With Gay gone, Rodgers takes men's 100

Michael Rodgers, right, with the time of 9.91 beats Darvis Patton, left with a time of 9.92 during the finals of the Men's 100 meter in the second day of the U.S. Track and Field Championships Friday in Eugene.<BR><I>AP?photo</I>

EUGENE - Instead of hawking shoes from the trunk of his car, maybe now Mike Rodgers will be promoting them from a billboard somewhere.

He is, after all, America's best sprinter this side of Tyson Gay.

Wearing his trademark headband, Rodgers sped down the track in 9.91 seconds for the victory Friday night in the 100 at U.S. championships, and served up an early taste of what the next generation of great American sprinters might look like. He beat veteran Darvis Patton by .01 second. Another unfamiliar face, Monzavous Edwards, who goes by Rae, took third.

In the women's race, Carmelita Jeter outleaned Muna Lee at the finish to beat her by one-thousandth of a second for her first national title. Jeter finished in 10.776 seconds. Lauryn Williams took third to round out the world championship squad bound for Berlin later this summer.

Trey Hardee ran away with the decathlon, taking a leisurely lap around the Hayward Field track in the 1,500 to seal his title. His score of 8,261 points beat Ashton Eaton by 186. Jake Arnold was third.

Missing from the field was Bryan Clay, the Olympic gold medalist who pulled out of the competition Thursday with an injured left hamstring. It's a decision that will cost him a spot at the world championships.

The 24-year-old Rodgers opened up a big lead on Patton, then held on at the end. Now he has an outdoor crown to go with his 2008 indoor title and four other wins this season.

Olympic bronze medalist Walter Dix wasn't in the field for the finals, pulling up just before the finish line with a right hamstring injury in the semis. He joined Gay on the sideline for the marquee race.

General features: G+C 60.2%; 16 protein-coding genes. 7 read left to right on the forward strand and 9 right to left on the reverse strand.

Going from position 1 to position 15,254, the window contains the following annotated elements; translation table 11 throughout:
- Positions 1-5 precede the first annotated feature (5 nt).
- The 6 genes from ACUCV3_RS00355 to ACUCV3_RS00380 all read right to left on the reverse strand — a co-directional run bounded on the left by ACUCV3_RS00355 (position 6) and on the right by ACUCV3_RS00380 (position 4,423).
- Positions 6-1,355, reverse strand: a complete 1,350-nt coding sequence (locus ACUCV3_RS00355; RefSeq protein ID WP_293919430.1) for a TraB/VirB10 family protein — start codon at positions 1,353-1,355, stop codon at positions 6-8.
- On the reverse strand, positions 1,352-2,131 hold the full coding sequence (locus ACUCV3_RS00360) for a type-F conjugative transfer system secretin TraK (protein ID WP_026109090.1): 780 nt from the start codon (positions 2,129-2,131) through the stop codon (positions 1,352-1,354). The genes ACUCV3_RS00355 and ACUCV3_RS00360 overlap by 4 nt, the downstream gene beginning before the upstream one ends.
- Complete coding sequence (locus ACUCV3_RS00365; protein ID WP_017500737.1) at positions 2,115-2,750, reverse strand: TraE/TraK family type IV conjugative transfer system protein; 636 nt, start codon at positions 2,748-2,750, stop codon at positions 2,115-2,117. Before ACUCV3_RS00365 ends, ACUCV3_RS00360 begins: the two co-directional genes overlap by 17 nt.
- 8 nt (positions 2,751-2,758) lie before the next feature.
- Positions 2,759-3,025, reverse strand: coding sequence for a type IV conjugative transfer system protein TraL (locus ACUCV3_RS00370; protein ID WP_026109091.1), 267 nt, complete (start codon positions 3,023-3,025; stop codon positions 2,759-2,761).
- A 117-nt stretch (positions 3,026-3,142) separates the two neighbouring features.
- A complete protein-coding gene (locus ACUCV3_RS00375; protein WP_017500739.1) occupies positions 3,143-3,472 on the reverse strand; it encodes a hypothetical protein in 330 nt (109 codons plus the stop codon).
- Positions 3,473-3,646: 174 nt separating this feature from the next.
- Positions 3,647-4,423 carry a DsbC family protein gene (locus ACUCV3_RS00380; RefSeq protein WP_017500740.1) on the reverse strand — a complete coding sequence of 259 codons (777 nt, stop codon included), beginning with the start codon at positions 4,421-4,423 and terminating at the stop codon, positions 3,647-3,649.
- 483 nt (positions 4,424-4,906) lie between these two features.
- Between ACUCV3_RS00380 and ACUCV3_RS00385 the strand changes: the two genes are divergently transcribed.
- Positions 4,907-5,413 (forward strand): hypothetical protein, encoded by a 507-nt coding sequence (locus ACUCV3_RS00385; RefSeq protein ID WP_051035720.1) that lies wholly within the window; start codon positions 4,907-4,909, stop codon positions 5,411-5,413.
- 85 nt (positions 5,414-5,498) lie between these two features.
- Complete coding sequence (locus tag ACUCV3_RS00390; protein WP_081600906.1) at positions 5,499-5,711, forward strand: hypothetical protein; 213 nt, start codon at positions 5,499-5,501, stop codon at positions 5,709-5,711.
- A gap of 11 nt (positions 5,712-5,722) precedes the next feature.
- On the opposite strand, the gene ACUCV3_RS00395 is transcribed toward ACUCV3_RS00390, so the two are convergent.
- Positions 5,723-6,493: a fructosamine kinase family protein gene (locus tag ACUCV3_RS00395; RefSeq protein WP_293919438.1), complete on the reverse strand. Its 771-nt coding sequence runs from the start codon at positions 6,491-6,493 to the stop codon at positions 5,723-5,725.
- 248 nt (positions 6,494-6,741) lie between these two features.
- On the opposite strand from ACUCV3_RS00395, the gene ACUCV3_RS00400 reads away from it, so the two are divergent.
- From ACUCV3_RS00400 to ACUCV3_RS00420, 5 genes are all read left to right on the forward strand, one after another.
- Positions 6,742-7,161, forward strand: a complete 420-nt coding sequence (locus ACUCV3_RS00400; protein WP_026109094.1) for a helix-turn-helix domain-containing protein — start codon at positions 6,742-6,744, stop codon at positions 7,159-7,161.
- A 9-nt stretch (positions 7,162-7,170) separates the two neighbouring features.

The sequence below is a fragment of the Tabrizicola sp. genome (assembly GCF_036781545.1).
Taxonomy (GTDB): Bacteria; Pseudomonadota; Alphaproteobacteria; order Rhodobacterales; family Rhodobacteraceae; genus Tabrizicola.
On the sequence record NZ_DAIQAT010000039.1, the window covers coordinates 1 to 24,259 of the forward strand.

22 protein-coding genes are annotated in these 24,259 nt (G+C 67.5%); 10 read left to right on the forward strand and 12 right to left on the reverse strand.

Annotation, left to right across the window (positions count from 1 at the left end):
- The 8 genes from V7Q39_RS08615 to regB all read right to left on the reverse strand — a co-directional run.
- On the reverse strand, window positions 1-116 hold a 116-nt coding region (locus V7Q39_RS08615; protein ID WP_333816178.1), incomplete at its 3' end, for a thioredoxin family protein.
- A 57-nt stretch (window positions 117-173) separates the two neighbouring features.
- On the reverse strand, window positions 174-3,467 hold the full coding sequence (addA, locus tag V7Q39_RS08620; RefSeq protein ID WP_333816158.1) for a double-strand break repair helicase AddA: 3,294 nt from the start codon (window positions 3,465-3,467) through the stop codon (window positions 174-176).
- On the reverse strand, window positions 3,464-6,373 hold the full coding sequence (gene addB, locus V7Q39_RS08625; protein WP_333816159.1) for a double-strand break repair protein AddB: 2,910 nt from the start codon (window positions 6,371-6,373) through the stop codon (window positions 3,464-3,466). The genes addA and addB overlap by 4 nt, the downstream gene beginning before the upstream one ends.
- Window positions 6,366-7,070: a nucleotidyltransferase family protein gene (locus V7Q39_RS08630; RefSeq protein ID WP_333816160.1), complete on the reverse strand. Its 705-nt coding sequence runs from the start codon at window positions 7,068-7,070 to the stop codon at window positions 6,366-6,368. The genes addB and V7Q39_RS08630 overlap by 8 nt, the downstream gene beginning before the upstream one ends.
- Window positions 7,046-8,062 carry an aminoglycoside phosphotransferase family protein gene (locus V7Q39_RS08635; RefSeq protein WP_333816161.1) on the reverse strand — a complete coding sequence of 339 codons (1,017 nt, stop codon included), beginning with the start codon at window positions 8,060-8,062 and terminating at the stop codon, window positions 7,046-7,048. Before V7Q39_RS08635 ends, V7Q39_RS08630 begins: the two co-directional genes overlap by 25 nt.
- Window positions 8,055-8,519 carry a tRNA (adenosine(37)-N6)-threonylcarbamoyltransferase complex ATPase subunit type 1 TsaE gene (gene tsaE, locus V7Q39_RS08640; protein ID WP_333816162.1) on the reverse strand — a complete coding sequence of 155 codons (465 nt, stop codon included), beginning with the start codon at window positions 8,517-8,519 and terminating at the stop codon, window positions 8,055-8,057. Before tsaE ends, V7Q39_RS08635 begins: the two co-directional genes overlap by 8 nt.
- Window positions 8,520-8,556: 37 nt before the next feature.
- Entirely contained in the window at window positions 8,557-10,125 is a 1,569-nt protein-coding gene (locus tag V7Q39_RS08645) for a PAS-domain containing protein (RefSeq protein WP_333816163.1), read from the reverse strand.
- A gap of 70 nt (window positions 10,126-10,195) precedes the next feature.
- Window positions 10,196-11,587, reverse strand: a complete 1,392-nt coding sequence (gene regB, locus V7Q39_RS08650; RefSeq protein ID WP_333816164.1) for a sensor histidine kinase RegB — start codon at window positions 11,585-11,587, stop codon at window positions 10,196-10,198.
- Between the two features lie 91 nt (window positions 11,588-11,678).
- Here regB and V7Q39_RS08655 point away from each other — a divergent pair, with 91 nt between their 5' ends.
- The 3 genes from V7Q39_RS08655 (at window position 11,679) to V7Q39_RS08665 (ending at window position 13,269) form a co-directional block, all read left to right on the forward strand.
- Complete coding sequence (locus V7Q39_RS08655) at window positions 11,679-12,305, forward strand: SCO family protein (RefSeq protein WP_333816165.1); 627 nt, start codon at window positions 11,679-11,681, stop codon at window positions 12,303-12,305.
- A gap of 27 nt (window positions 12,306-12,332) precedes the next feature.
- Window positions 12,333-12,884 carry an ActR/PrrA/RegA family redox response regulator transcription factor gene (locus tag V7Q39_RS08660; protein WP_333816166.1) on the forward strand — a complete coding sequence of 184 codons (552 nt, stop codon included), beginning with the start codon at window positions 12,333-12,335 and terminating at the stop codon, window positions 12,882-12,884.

Not to worry. Rodgers will have plenty of company at worlds, including Gay and world record holder Usain Bolt.

"Those are the big dogs. I'm the little dog," Rodgers said. "I've just got to wait my turn like everybody else. When it's my turn to beat them, I'll beat them."

Gay didn't even line up Friday, keeping his vow to run only one race at the championships and use it as a tune up. He ran a wind-aided time of 9.75 in prelims Thursday, then left, having already qualified for this summer's world championships in Berlin in both the 100 and 200.

In Gay's opinion, Rodgers was ripe to win this race. He's been steadily improving with each race.

"I see the progression similar to what I had when I had my breakout year," Gay said earlier in the week. "He was kind of running 10 (seconds) for the past couple of years and had a breakout year this year."

Rodgers almost gave up track a few years ago when he was making more money selling Nike Air Jordans out of the back of his Malibu than he was at racing.

"I'd buy like 20 pairs of shoes, and double my money," said Rodgers, who bought the shoes at a discount thanks to his job at a sporting goods store.

But he decided to stick with running.

A good decision, especially considering this year's results.

"I am stunned. I never thought I'd be running this fast this early," Rodgers said in a pre-race interview. "I'm putting it together. When I try to put something together, I try to perfect it. I'm not perfect yet, but I'm getting there."

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